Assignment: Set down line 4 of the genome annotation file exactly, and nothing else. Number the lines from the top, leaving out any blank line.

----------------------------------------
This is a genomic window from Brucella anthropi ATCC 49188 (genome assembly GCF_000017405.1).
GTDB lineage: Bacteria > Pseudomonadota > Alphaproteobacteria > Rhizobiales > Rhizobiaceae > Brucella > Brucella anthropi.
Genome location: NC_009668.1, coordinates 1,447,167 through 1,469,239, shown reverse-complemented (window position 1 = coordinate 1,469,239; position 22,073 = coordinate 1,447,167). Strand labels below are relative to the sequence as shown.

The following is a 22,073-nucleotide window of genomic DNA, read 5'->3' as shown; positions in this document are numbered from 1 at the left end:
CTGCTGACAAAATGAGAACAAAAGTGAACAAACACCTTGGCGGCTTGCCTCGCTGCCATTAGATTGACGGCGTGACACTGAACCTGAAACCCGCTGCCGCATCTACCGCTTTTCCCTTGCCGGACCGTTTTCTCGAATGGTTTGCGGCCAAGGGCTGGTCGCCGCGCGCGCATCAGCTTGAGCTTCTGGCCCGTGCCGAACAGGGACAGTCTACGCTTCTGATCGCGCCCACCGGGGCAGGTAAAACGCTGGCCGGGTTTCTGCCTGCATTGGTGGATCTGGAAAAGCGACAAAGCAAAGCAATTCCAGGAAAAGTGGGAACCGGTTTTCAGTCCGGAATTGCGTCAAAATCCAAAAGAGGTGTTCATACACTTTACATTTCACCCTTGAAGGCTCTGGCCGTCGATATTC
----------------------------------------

The following is a 22,073-nucleotide window of genomic DNA, read 5'->3' as shown; positions in this document are numbered from 1 at the left end: